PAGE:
Some New Techniques Give Cosmetic Surgery A Lift
USA Today – February 1989
Surgeons across the USA are changing the face of plastic surgery with new and revised procedures. Cosmetic surgery jumped 24 percent between 1984 and 1986, according to a survey from the American Society of Plastic and Reconstructive Surgeons. Some of the latest operations and techniques include submalar augmentation, a procedure which involves inserting solid silicone implants below the cheekbones through an incision inside the mouth.
Developed by Dr. William Binder, a clinical faculty member of surgery at UCLA, submalar augmentation is especially attractive to people between 38 and 50 – when the fatty tissues around the cheeks begin to atrophy, giving the face a hollow look. Binder, who has studied 170 patients for an aaverage of 3 1/2 years, says the the procedure “postpones the face lift procedure for when it will do the patient the most good.”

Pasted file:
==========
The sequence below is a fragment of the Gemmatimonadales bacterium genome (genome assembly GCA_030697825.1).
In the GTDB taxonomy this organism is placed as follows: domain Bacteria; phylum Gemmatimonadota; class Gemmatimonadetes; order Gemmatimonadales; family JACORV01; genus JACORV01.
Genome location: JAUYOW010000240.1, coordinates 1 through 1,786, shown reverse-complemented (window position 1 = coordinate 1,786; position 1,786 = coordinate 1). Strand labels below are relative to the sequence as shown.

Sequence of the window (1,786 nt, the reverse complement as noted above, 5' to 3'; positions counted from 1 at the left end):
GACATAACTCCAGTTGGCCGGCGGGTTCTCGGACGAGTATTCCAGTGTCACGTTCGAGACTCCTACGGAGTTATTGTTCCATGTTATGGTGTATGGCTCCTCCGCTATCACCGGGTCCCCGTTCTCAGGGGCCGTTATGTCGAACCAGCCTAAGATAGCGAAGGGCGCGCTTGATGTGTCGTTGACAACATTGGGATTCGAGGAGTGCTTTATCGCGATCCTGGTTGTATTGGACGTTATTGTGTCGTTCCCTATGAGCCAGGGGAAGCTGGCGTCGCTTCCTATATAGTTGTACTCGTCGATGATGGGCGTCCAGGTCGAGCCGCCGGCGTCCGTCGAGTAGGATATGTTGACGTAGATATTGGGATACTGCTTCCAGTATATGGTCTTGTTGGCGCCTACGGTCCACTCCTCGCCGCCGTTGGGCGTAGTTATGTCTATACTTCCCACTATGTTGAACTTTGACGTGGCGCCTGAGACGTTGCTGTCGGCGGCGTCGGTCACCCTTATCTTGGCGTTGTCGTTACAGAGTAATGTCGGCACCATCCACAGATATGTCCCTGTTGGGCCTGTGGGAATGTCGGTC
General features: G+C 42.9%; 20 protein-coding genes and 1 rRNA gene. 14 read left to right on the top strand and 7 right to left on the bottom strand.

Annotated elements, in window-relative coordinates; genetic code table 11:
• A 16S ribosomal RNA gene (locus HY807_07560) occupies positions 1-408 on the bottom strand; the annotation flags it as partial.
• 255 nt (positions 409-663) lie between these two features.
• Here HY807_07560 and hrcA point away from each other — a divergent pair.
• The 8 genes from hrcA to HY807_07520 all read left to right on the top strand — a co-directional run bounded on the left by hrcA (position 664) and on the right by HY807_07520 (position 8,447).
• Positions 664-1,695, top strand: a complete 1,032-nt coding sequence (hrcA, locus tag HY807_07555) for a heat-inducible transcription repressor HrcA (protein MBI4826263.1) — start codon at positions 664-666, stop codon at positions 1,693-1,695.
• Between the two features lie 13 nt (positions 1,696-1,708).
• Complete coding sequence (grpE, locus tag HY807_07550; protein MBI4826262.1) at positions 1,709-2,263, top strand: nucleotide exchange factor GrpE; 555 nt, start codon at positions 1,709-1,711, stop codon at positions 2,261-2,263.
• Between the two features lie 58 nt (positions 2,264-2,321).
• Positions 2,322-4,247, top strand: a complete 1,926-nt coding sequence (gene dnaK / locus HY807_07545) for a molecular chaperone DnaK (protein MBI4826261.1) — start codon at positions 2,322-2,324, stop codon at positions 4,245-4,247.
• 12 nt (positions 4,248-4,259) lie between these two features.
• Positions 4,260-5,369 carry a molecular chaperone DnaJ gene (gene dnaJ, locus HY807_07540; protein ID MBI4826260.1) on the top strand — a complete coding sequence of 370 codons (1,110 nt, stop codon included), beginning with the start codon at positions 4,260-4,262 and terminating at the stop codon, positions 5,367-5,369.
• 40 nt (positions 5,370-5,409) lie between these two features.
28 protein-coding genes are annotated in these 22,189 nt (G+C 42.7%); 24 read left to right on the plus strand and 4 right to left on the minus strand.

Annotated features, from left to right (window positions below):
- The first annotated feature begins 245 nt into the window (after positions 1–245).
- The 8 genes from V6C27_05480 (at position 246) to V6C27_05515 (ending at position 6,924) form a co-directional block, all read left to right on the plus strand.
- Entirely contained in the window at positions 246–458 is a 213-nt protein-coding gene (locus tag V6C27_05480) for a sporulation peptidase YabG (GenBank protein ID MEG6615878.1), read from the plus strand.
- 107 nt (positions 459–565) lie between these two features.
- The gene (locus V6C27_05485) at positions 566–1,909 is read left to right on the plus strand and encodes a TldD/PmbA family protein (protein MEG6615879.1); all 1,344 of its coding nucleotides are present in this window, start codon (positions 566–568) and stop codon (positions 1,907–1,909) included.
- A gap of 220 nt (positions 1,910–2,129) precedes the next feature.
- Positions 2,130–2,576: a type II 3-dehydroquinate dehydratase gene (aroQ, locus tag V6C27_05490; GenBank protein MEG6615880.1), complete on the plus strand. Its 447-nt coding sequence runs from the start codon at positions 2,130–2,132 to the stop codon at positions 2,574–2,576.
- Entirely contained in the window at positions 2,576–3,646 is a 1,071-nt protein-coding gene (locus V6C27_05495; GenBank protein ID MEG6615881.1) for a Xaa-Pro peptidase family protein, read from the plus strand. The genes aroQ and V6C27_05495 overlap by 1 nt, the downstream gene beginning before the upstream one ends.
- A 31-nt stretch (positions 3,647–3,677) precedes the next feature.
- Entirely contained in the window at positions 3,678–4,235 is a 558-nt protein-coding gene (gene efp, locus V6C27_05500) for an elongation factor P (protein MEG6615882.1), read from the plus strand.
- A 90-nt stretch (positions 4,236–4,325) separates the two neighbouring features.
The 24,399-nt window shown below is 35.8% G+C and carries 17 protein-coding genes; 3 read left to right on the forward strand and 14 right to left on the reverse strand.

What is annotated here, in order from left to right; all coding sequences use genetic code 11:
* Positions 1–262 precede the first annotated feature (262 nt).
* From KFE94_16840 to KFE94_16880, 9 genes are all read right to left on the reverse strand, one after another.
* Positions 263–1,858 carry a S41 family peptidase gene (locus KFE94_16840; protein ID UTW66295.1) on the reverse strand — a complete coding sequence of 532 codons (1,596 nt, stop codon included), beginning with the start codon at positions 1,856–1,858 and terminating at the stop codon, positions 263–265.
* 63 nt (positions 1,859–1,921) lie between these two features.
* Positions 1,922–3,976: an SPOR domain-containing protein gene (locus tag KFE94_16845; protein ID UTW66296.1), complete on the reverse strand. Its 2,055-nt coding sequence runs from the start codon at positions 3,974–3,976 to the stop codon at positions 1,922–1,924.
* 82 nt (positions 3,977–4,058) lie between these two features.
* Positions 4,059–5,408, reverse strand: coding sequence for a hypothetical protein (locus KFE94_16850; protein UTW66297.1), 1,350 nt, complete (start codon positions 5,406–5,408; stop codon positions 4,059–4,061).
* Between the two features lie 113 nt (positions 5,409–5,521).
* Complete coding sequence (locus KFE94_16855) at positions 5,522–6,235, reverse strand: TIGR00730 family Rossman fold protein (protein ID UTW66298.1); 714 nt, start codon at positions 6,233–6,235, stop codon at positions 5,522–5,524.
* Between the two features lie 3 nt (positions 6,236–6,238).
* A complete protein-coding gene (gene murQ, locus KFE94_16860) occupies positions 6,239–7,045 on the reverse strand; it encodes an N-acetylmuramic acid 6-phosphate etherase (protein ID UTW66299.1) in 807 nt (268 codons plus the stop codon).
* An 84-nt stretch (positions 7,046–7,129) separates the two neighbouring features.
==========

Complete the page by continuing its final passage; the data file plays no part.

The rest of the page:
Several surgeons who use BInder’s implants call it a missing link in facial plastic surgery, while others caution that augmentation below the cheekbones would only benefit a small group of people who are thin to begin with, and others who will still benefit from a face lift. Binder counters: “Most of the aging phenomenon occurs in the mid-third of the face and therefore that is the area that needs to be augmented and treated.” Histoacryl, a type of “Super Glue” used to close some lower eyelid surgeries, is manufactured in West Germany and can be used to close some wounds that are not under tension, eliminating suture marks. One operation for correcting crow’s feet in older patients involves a “tuck” in skin at the corner of the eye, leaving a small scar shaped like an “X”. Other procedures to correct crow’s feet involve fixing the squinting muscle, or simply removing skin to give a dramatic enough improvement. Facial plastic surgery should not be taken lightly simply because its purpose is to improve appearance. Like any other surgery, it carries risks and involves some personal considerations.